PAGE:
Elements in Hamas Fear Militant Takeover After Top Commander’s Leadership Victory

AP Photo/Hatem Moussa

Elements in Hamas’ political leadership have expressed concern that the election of a hardline militant as leader of the Islamic movement may jeopardize its recent diplomatic efforts to thaw relations with Egypt and could precipitate a more extremist approach toward the region.

Yehiyeh Sanwar, co-founder of Hamas’ military wing, has been announced as the winner of an internal vote for the party leadership. He was jailed by Israel on terrorism charges in 1988 and released in 2011 in a prisoner exchange deal, after which he returned to leadership positions among Gaza’s so-called military wing, making his way to the top.

Until his election, Sanwar served as the diplomatic leadership’s liaison officer to the “military wing,” which refers to Hamas’s Izz ad-Din al-Qassam Brigades, which oversees Hamas’s terrorist operations.

A top Hamas official told Breitbart Jerusalem that several Hamas strongmen were eliminated in the first round. Among them were former Foreign Minister Mahmoud al-Zahar, Deputy Speaker of Parliament Mahmoud Bahar, as well as Rawhi Mushtaha, Yehyeh Moussaa, Salem Salama and others.

To assuage the blow to the civilian leadership, Al-Zahar and Bahar were admitted to the diplomatic council, Hamas’ highest legislative body, as unelected members.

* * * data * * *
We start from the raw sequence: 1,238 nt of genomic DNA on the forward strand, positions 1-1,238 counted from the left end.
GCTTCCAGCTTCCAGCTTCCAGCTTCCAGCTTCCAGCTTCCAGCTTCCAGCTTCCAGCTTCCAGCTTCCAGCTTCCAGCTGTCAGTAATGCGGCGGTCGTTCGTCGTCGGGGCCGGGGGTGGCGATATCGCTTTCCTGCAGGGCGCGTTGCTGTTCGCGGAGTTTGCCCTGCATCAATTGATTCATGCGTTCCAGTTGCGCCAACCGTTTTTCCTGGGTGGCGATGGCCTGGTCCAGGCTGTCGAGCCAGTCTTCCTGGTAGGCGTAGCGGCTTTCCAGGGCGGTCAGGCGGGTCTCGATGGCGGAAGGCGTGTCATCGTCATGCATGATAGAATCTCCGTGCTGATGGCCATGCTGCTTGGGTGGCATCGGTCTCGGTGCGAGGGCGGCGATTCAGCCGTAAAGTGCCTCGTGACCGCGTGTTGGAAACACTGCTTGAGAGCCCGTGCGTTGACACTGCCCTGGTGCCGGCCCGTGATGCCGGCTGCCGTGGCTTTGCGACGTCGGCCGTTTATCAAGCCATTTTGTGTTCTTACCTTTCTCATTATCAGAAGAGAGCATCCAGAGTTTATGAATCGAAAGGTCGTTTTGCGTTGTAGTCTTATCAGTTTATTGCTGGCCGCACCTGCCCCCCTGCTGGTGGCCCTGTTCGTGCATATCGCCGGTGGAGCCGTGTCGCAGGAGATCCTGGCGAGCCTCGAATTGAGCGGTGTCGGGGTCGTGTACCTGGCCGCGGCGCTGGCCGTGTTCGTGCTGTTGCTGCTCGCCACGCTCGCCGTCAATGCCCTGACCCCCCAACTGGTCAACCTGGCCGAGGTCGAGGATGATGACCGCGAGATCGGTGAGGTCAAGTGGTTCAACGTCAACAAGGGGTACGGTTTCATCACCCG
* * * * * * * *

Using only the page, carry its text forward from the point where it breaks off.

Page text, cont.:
Sanwar’s rivals within Hamas fear he would prioritize the so-called military wing’s agenda, the official said, sharing sentiments expressed by other Hamas members considered closer to the political wing of the movement.

“The military wing seeks first and foremost to bolster Hamas’ military power, which may entail closer relations with Iran, the wing’s chief sponsor, and the Islamic State in Sinai, which facilitates the passage of the funding,” he said, speaking in Arabic. “It may undermine Hamas’ tremendous efforts made lately to sidle up to several countries in the region, chiefly Egypt. Renewing ties with IS means delivering a death blow to the thaw with Egypt, and going back into the Iranian orbit would spell the end of Hamas’ support from Turkey and Qatar, as well as potential support from Saudi Arabia.”

Also, he said, “Sanwar spent 23 years in Israeli jail. He is very committed to his old comrades, like his friend Hassan Salameh. His defining experience as a prisoner may encourage him to play up demands for future prisoner swaps with Israel, and perhaps opt for other attempts to kidnap Israelis, which will entail an Israeli retaliation that will be devastating for the Strip.”

However, he said, Sanwar may surprise many as a leader. “Many believe that once in a leadership position he will be aware of the complexity of the situation, and will not restrict his focus to the military wing and the prisoners, but also pay attention to people’s daily needs. We may end up with a pragmatic Sanwar.”


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